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The annual Interagency Suspension and Debarment Committee (ISDC) recently issued its annual report to Congress. The report, found here, contains details describing improvements to the federal suspension and debarment process and a summary of each agency’s suspension and debarment activities in Fiscal Year 2019. Throughout FY2019, the ISDC pursued a strengthened understanding and awareness

On March 5, the Interagency Suspension and Debarment Committee (“ISDC”) released a consolidated report to Congress on suspension and debarment developments for FY12 and FY13. Issued in the face of continued legislative pressure to utilize suspension and debarment, the report documents an overall rise in the number of suspensions and debarments – from 4,639 in FY2012 to 4,842 in FY2013. The number of case referrals to an agency’s Suspension and Debarment Officer (“SDO”) also increased from 3,700 in FY12 to 3,942 in FY13; and the number of agencies’ declinations to pursue action decreased from 200 to 154. While the trends observed in the report indicate that some agencies are making a greater effort to enhance the transparency and due process in suspension and debarment proceedings, other trends indicate that the process is potentially being used as a punitive measure.

Section 873(a)(7) of the Duncan Hunter National Defense Authorization Act for FY2009 requires the ISDC to annually provide a report of various suspension and debarment-related updates to Congress, including: (1) progress and efforts to improve the suspension and debarment system, and (2) each ISDC agency’s activities and accomplishments in the government-wide debarment system. The report focused particularly on the activities of defense agencies, as many of them “have more mature suspension and debarment programs.”
Continue Reading Suspension and Debarments on the Rise and Likely to Increase Further, ISDC Reports to Congress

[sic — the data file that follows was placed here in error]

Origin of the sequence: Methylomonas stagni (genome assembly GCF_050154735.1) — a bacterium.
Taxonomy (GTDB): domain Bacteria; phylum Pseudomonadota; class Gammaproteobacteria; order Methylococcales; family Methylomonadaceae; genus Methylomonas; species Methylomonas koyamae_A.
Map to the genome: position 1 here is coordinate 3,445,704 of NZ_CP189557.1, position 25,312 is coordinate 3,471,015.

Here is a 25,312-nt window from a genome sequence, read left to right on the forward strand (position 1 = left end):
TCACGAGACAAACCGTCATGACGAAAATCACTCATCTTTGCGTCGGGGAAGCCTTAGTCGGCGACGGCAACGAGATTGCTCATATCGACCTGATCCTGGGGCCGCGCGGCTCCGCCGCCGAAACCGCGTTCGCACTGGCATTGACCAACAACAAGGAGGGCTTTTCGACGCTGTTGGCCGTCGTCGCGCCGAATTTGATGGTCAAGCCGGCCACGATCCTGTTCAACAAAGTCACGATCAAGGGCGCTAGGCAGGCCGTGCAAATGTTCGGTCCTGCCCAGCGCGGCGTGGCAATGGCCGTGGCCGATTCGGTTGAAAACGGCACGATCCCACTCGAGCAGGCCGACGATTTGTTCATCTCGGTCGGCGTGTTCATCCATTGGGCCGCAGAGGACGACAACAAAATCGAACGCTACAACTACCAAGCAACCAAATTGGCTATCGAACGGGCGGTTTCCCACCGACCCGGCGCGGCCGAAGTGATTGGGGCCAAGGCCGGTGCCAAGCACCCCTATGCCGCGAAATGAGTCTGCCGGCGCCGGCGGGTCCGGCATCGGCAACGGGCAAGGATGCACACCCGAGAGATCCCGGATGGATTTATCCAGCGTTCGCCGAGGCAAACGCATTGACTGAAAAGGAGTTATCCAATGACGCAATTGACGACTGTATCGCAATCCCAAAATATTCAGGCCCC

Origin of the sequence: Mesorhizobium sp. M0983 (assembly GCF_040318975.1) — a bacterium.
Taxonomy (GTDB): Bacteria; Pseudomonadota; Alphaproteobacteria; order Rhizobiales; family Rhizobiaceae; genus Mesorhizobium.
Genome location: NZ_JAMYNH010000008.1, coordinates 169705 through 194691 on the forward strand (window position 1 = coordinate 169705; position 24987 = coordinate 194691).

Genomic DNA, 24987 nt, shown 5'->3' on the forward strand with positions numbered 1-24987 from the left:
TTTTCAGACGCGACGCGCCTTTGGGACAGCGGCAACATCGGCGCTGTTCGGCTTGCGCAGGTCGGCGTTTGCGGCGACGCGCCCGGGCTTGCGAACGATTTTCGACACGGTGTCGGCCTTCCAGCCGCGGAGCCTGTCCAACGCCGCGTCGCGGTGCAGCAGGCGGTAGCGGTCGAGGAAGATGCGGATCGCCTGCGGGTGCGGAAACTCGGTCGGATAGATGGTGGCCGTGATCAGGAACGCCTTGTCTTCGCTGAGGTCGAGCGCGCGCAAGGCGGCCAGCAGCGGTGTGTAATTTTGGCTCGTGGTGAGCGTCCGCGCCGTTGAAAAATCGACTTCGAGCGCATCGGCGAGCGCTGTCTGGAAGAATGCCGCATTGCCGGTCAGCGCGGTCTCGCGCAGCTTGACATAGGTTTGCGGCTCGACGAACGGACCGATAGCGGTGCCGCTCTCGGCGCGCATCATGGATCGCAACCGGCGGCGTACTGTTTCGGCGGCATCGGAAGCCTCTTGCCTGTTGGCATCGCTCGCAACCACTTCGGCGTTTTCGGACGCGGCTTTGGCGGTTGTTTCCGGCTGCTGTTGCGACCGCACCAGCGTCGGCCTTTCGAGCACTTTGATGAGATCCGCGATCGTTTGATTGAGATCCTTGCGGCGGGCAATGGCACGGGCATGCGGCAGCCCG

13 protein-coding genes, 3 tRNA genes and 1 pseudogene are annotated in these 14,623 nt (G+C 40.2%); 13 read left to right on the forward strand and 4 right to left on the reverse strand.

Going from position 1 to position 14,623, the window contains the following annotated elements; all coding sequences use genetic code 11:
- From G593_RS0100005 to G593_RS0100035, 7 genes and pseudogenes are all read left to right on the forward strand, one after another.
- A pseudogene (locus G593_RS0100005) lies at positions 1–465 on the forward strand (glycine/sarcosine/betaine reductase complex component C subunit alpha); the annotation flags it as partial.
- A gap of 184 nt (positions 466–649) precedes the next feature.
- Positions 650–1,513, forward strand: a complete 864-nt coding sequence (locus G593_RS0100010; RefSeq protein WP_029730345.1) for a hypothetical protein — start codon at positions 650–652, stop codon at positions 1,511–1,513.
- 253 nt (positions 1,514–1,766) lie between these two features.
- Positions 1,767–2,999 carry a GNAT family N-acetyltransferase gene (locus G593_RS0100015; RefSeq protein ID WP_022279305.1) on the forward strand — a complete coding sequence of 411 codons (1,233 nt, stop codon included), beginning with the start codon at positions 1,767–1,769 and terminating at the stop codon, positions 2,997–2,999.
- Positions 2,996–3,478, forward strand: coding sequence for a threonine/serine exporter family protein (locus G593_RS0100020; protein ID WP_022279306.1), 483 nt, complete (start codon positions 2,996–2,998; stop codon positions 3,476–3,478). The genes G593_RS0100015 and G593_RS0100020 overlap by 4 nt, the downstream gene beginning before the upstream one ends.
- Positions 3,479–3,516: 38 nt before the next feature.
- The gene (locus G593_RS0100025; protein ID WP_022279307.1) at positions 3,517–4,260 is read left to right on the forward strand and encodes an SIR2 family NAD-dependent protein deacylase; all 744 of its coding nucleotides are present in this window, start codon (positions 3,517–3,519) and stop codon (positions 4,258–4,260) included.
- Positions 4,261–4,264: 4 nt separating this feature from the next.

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Recent legislative trends appear to be squarely at odds with the stated purpose of suspension and debarment. The Federal Acquisition Regulation (FAR) describes a process focusing on “present responsibility,” an express acknowledgement of the potential for contractor rehabilitation, providing discretion to the suspension and debarment official (SDO) to determine the proper outcome of a contractor’s misconduct. Fiscal Year 2012 legislation and proposed legislation, however, suggest a punitive purpose for suspension and debarment, replacing discretion with mandatory outcomes.

The FAR describes the policy of suspension and debarment in subpart 9.402. Agencies are to do business “with responsible contractors only.” Using discretion, agencies are to suspend or debar to protect the government’s interest in contracting with responsible contractors. Because of the “serious nature of debarment and suspension,” it is a tool that should be used “only in the public interest for the Government’s protection and not for purposes of punishment.” FAR 9.402(a)-(b). It is the SDO’s responsibility to assess whether suspension or debarment is in the government’s interest—the  mere existence of grounds for suspension or debarment does not require suspension or debarment. FAR 9.406-1(a); 9.407-1(b)(2).

Rather, the SDO is encouraged to consider a list of contractor mitigating factors, many remedial in nature, before imposing suspension or debarment. Various of the remedial actions (including internal disciplinary action, enhanced review and control procedures and training programs, and management recognition of the seriousness of the misconduct) are best characterized as a contractor’s rehabilitation to status as a responsible contractor. FAR 9.406-1(a); 9.407-1(b)(2). Once a contractor returns to being presently responsible, it may continue to do business with the government. Penalties for contractor misdeeds may be pursued instead through various remedies available to the Department of Justice, such as the False Claims Act or Foreign Corrupt Practices Act. (For a discussion of FY 2011 DoJ Fraud and False Claims recoveries, refer to an earlier post).

In contrast, recent legislation—and proposed legislation—paints a black-and-white, punitive role for suspension and debarment. The Consolidated Appropriations Act of 2012 (Pub. L. 112-74, Dec. 23, 2011), for example, prevents agencies from funding contracts, agreements, grants, or loans to companies convicted of a felony crime of which the agency is aware unless the agency affirmatively considers the company for suspension and debarment and determines that no further action is necessary. In certain divisions of the Act, the funding prohibition extends to convictions of an agent of the company. (For more details, refer to earlier posts (1/18/12, 2/23/12)). This law also raises questions about the role and authority of the lead agency if every agency must make these affirmative findings for each new contract award and risks doing so in an inconsistent manner.

Continue Reading Rehabilitation Or Punishment? — The Evolution of Suspension and Debarment